It is the discretion of editorial committee of CJHR to resolve any conflict of interest between the author(s) and reviewers. Editors may choose not to consider an article for publication if they feel that the research is biased by the sponsors funding the research project.
Plagiarism is the unauthorized use or close imitation of the language and thoughts of another author and representing them as one’s own original work. Within the academia, it is considered academic dishonesty or academic fraud and offenders are subject to academic censure. Plagiarism can be unintentional or intentional, reproducing academic material without appropriate credit to the original authors. Similarly self plagiarism is the re-use of significant, identical or near identical portions of one’s own work without citing the original work. This is also known as “Recycling fraud.” Worst form of plagiarism is to steal the whole article from some journal and publish it under one’s own name in another journal. The Editorial Committee of CJHR will blacklist any author found to be guilty of plagiarism. The name of author(s) committing plagiarism will also be disseminated to editors of other medical journals.
CJHR supports the Open Access initiative. Abstracts and full texts of all articles published by CJHR are freely accessible to everyone immediately upon publication. Reusing and publishing published articles is permitted upon providing the appropriate bibliographic citation of CJHR published articles.
All manuscripts must be submitted through the journal’s online submission system at http://cjhr.gums.ac.ir
Submissions made via e-mail or mailed to the editorial office will not be processed. If you are submitting a manuscript to CJHR for the first time, you need to first register online and create your profile. After registering and creating your username and password, you can log in and submit your manuscript in an MSWord file format. Before submission make sure that the manuscript conforms to the journal’s guidelines for the preparation of the manuscript.
Manuscript must be in good English, typewritten using Times New Roman in double-spaced, blinded format, in 12-point type, with page numbered. The corresponding author is responsible for obtaining permission from the copyright owner for the use of any copyrighted material in the submitted article.
The cover letter accompanying the manuscript must specify the type of manuscript and include statements on ethical issues and conflicts of interest, and complete contact information for the corresponding author. The cover letter should include the following statement: "All authors have read and approved the submitted manuscript, the manuscript has not been submitted elsewhere nor published elsewhere in whole or in part, except as an abstract (if relevant)." The cover letter may include the names of up to 3 potential reviewers whom the authors would like to suggest, especially members of the editorial board.
Manuscripts should be presented in the following sequence:
1. Title page
3. Main text including Introduction, Methods, Results, Discussion and Conclusions
6. Sources of Funding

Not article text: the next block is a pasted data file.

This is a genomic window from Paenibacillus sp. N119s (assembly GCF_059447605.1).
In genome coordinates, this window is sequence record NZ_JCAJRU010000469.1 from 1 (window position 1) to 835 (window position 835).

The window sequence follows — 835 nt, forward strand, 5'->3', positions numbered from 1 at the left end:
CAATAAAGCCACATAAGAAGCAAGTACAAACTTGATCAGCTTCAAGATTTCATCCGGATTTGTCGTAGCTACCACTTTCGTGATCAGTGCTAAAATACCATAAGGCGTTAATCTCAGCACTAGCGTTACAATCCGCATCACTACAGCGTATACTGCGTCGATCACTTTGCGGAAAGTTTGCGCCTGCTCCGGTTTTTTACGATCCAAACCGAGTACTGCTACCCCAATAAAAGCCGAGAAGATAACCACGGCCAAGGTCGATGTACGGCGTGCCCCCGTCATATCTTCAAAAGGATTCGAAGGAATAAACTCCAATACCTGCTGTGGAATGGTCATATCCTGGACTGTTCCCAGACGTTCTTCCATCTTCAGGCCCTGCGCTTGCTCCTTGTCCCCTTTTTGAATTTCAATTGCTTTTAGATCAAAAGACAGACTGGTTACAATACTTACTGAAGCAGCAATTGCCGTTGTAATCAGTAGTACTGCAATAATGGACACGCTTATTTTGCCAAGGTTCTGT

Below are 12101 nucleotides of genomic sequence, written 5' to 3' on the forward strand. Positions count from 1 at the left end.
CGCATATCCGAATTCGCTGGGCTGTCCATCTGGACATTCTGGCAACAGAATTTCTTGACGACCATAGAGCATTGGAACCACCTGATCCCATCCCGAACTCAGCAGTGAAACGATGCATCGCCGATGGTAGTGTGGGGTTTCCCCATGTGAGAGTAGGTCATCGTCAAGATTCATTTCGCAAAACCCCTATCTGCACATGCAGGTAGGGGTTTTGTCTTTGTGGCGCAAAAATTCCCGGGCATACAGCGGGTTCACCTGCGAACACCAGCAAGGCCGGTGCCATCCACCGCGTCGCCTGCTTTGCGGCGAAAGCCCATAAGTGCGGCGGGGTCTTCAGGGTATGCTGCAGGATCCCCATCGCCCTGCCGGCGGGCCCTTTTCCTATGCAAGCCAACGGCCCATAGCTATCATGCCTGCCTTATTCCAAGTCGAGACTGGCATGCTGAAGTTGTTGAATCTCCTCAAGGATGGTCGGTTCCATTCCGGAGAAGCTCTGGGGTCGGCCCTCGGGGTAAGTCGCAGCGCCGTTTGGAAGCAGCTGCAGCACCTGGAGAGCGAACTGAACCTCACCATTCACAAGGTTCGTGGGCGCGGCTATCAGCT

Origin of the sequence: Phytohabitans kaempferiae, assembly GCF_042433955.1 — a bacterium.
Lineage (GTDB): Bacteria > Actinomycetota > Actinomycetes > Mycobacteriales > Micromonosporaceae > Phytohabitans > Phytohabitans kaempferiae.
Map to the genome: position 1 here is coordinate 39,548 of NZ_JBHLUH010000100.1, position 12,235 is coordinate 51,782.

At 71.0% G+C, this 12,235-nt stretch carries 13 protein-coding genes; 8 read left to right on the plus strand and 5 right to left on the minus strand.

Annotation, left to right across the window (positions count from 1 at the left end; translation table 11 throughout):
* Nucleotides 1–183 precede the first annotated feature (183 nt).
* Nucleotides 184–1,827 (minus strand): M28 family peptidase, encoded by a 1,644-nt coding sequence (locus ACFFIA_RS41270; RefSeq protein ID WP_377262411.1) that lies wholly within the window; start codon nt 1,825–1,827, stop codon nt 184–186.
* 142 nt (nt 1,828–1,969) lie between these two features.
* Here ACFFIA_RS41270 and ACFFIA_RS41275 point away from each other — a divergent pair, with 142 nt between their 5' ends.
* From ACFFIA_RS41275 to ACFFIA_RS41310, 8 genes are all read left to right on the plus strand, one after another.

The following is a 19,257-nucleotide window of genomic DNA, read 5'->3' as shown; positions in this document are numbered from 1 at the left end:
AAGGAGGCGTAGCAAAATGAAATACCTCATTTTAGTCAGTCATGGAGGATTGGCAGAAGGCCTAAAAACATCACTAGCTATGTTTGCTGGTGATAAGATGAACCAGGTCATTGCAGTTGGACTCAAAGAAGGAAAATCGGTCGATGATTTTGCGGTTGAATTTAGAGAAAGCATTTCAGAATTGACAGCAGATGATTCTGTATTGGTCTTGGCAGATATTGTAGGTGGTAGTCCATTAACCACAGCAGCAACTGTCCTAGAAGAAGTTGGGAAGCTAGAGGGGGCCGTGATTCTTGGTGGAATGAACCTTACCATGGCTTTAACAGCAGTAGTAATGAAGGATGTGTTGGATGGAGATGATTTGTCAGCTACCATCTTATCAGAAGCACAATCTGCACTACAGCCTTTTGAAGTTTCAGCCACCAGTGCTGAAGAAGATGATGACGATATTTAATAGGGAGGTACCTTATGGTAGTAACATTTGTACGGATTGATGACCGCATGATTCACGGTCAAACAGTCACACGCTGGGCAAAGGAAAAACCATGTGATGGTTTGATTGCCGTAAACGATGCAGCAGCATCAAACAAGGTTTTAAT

7. Conflict(s) of Interest and any Disclosure(s)
9. Figure Legends
The first page should contain all the following information: title; the full names of all authors and affiliations; a running title (not exceeding 50 characters, including spaces); and the contact information for the corresponding author including the complete address, telephone number, fax number, and email address. When there are multiple authors from multiple affiliations, use lower-case letters as superscripts in the order of appearance.
The Abstract must appear on a separate page. All Original Articles must include abstracts that do not exceed 300 words with the following structure: Background, Methods, Results, and Conclusions. Each title should be terminated in boldface.
Abstracts are required for Reviews, but the structured format used in Original Articles is not necessary. Between 3 and 6 keywords selected from the Medical Subject Headings (MeSH) should be provided at the end of the abstract page.
The main text of Original Article must be prepared under the following subheadings: Introduction, Methods, Results, Discussion, and Conclusions. There is no restriction on section headings for Review Articles.
The first indent should be suppressed only after a section heading and that all other paragraphs must be indented, for each paragraph, (1) ensure that it is separated from the previous paragraph by a vertical space, and (2) do not include any new-line or new-paragraph marks (except at the end of the paragraph). Do not include any new-page marks in the file.
Use SI units of measurement in all manuscripts. For example, cm should be changed to mm. The SI unit should be used in the text, followed by the conventionally used measurement in parentheses. All drugs should be referred to by their generic names rather than trade names. The generic chemical identification of all investigational drugs must be provided.
Manuscripts that describe studies on humans must indicate that the study was approved by an institutional review committee and that all participants gave informed consent. If not, the authors should state the appropriate reasons, and the Editorial Committee will decide the relevance. Manuscripts involving animals must indicate that the study was approved by an institutional animal care and use committee.